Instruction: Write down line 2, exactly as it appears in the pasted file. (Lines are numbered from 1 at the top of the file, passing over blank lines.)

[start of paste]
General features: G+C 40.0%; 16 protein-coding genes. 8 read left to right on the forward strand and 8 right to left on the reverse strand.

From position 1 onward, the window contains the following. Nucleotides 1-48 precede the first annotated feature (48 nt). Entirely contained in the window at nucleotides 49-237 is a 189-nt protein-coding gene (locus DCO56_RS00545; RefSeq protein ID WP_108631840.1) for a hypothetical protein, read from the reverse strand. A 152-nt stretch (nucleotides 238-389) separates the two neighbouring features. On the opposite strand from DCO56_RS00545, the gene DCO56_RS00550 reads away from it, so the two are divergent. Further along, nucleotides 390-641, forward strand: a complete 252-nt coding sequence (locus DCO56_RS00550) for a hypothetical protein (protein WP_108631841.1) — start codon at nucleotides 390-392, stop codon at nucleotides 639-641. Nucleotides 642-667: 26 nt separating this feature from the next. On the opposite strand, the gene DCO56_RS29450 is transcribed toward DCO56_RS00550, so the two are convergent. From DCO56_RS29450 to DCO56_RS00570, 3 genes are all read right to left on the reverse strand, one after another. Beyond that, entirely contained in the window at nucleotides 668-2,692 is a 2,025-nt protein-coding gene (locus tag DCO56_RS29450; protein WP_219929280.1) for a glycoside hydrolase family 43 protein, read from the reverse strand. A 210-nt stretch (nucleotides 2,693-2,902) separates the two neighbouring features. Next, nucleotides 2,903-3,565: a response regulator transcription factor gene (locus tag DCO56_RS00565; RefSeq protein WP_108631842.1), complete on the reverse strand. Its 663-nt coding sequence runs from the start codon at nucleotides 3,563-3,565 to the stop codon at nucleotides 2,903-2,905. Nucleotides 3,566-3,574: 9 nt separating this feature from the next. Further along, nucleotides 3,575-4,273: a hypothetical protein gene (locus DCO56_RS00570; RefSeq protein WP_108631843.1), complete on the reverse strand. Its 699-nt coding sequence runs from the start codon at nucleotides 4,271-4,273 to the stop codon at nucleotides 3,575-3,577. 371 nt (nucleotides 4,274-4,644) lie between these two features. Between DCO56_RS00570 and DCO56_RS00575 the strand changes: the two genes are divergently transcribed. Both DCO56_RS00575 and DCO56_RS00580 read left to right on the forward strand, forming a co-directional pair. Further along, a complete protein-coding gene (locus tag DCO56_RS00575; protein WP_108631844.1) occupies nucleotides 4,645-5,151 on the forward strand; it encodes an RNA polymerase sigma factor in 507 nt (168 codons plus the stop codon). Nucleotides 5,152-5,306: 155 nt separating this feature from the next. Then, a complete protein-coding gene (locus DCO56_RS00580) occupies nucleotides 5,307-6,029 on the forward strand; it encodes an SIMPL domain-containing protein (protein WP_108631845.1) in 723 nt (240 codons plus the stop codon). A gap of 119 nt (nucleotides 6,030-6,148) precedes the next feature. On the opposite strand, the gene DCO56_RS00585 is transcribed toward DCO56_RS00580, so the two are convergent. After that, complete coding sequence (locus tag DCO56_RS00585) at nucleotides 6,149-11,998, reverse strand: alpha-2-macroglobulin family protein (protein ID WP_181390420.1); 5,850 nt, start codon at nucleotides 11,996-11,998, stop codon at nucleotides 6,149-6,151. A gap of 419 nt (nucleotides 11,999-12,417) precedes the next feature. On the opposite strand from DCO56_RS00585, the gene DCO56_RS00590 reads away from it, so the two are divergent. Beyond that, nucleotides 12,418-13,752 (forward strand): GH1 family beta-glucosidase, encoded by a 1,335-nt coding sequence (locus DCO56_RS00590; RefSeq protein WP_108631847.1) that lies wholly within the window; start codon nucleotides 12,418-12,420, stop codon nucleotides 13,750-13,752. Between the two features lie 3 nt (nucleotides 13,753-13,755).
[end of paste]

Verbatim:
From position 1 onward, the window contains the following. Nucleotides 1-48 precede the first annotated feature (48 nt). Entirely contained in the window at nucleotides 49-237 is a 189-nt protein-coding gene (locus DCO56_RS00545; RefSeq protein ID WP_108631840.1) for a hypothetical protein, read from the reverse strand. A 152-nt stretch (nucleotides 238-389) separates the two neighbouring features. On the opposite strand from DCO56_RS00545, the gene DCO56_RS00550 reads away from it, so the two are divergent. Further along, nucleotides 390-641, forward strand: a complete 252-nt coding sequence (locus DCO56_RS00550) for a hypothetical protein (protein WP_108631841.1) — start codon at nucleotides 390-392, stop codon at nucleotides 639-641. Nucleotides 642-667: 26 nt separating this feature from the next. On the opposite strand, the gene DCO56_RS29450 is transcribed toward DCO56_RS00550, so the two are convergent. From DCO56_RS29450 to DCO56_RS00570, 3 genes are all read right to left on the reverse strand, one after another. Beyond that, entirely contained in the window at nucleotides 668-2,692 is a 2,025-nt protein-coding gene (locus tag DCO56_RS29450; protein WP_219929280.1) for a glycoside hydrolase family 43 protein, read from the reverse strand. A 210-nt stretch (nucleotides 2,693-2,902) separates the two neighbouring features. Next, nucleotides 2,903-3,565: a response regulator transcription factor gene (locus tag DCO56_RS00565; RefSeq protein WP_108631842.1), complete on the reverse strand. Its 663-nt coding sequence runs from the start codon at nucleotides 3,563-3,565 to the stop codon at nucleotides 2,903-2,905. Nucleotides 3,566-3,574: 9 nt separating this feature from the next. Further along, nucleotides 3,575-4,273: a hypothetical protein gene (locus DCO56_RS00570; RefSeq protein WP_108631843.1), complete on the reverse strand. Its 699-nt coding sequence runs from the start codon at nucleotides 4,271-4,273 to the stop codon at nucleotides 3,575-3,577. 371 nt (nucleotides 4,274-4,644) lie between these two features. Between DCO56_RS00570 and DCO56_RS00575 the strand changes: the two genes are divergently transcribed. Both DCO56_RS00575 and DCO56_RS00580 read left to right on the forward strand, forming a co-directional pair. Further along, a complete protein-coding gene (locus tag DCO56_RS00575; protein WP_108631844.1) occupies nucleotides 4,645-5,151 on the forward strand; it encodes an RNA polymerase sigma factor in 507 nt (168 codons plus the stop codon). Nucleotides 5,152-5,306: 155 nt separating this feature from the next. Then, a complete protein-coding gene (locus DCO56_RS00580) occupies nucleotides 5,307-6,029 on the forward strand; it encodes an SIMPL domain-containing protein (protein WP_108631845.1) in 723 nt (240 codons plus the stop codon). A gap of 119 nt (nucleotides 6,030-6,148) precedes the next feature. On the opposite strand, the gene DCO56_RS00585 is transcribed toward DCO56_RS00580, so the two are convergent. After that, complete coding sequence (locus tag DCO56_RS00585) at nucleotides 6,149-11,998, reverse strand: alpha-2-macroglobulin family protein (protein ID WP_181390420.1); 5,850 nt, start codon at nucleotides 11,996-11,998, stop codon at nucleotides 6,149-6,151. A gap of 419 nt (nucleotides 11,999-12,417) precedes the next feature. On the opposite strand from DCO56_RS00585, the gene DCO56_RS00590 reads away from it, so the two are divergent. Beyond that, nucleotides 12,418-13,752 (forward strand): GH1 family beta-glucosidase, encoded by a 1,335-nt coding sequence (locus DCO56_RS00590; RefSeq protein WP_108631847.1) that lies wholly within the window; start codon nucleotides 12,418-12,420, stop codon nucleotides 13,750-13,752. Between the two features lie 3 nt (nucleotides 13,753-13,755).